No one dropped their bike, but Jim and Debra did go completely sideways on their R1200GS at one point, managing to straighten it out before running off the opposite side of the road. Ian later said that if it wasn’t for Emily’s tutorial explaining what to expect in loose gravel, he’s not sure he would have made it through that stretch. After completing this section of road, I had flashbacks to when I first spoke to Rene about the magazine sponsoring a tour. It was in his hometown of Edmonton during the 2013 motorcycle show. We discussed which one of his four distinct adventures that I thought would be suitable, and I suggested the Spectacular South West Africa tour, which features 40 percent gravel. He questioned my judgement a couple of times during the conversation, but considering that there are plenty of gravel roads in Canada and that most potential guests would be familiar with them, we felt it would be a most fitting way to experience rural Africa. Another unique road we encountered was a roadbed of interlocking bricks. Labour is cheap and abundant, and equipment is expensive, so it’s easier to hire locals to lay interlocking bricks, even if it’s for many kilometres.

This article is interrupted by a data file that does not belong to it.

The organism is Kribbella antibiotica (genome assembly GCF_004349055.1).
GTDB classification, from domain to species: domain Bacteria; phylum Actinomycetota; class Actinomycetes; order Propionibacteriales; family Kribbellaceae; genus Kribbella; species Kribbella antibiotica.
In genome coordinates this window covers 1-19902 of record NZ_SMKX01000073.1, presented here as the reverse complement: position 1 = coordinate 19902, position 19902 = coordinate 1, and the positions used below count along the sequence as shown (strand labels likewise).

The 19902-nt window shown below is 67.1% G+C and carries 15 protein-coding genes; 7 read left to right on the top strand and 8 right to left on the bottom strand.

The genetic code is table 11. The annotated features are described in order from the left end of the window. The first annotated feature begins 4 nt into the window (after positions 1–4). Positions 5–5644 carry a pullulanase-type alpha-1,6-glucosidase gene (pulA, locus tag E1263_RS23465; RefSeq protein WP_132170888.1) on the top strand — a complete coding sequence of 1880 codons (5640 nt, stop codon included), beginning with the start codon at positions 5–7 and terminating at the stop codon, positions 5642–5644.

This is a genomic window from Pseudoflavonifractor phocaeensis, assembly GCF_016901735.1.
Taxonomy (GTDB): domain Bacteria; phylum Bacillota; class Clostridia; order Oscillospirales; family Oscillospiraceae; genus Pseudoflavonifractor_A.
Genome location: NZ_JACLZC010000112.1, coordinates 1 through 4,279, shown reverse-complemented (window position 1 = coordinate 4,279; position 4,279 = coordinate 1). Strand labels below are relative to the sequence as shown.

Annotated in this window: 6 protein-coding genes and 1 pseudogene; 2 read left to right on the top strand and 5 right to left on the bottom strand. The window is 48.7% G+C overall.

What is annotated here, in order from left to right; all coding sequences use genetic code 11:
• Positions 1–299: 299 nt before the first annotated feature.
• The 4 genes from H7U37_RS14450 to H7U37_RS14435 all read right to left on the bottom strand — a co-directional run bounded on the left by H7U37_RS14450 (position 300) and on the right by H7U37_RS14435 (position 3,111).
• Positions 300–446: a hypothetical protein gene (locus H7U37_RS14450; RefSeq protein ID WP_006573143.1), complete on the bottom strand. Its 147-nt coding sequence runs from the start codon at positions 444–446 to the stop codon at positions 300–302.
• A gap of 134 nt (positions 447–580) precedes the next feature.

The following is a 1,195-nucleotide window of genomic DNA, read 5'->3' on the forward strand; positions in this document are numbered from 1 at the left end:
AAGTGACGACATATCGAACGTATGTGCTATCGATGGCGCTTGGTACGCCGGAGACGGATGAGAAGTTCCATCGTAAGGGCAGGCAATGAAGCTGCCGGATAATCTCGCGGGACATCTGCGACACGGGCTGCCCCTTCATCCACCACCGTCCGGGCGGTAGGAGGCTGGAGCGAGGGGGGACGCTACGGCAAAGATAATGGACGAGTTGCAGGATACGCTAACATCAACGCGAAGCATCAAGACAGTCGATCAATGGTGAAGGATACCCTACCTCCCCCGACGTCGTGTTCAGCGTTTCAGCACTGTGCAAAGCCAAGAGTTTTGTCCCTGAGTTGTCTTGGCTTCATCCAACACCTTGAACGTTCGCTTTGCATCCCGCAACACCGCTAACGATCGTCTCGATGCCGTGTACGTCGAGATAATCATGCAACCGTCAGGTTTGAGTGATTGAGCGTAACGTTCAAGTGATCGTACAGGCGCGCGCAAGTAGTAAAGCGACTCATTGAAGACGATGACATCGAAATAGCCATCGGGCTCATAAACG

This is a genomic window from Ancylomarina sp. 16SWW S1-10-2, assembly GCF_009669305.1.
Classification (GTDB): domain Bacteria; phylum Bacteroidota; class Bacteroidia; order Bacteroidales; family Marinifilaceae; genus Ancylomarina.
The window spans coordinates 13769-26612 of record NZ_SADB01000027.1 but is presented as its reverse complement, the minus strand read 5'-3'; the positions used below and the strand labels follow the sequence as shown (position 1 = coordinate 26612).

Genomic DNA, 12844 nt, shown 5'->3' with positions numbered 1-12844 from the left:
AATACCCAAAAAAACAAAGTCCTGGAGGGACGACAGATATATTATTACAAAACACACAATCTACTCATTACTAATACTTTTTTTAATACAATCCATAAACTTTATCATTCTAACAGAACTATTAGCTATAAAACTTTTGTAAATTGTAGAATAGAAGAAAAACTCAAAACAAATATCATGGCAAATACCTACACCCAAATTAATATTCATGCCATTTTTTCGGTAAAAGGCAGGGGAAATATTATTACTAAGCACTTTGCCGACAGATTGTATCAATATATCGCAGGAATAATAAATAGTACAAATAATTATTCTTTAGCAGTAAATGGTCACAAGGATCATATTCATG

We were caught by surprise when rounding a corner to find a large pile of bricks left in the roadway, and a large area of sand covering one side of the road. The climate was hot and dry, making the dirt roads extremely dusty. We stopped in a small settlement called Solitaire for fuel and for something to wash down the dust. Carrying water with you is a must, and the chase truck always has a good supply. I also realized that eye drops, saline nasal spray and lip balm would help to combat the effects of the dust. The dust doesn’t just affect your body; it was here that we realized that our point ‘n’ shoot camera had gotten dust inside from using it while riding. The sun deserves a great deal of respect as well, so a wide-brimmed hat and sunscreen was always in order.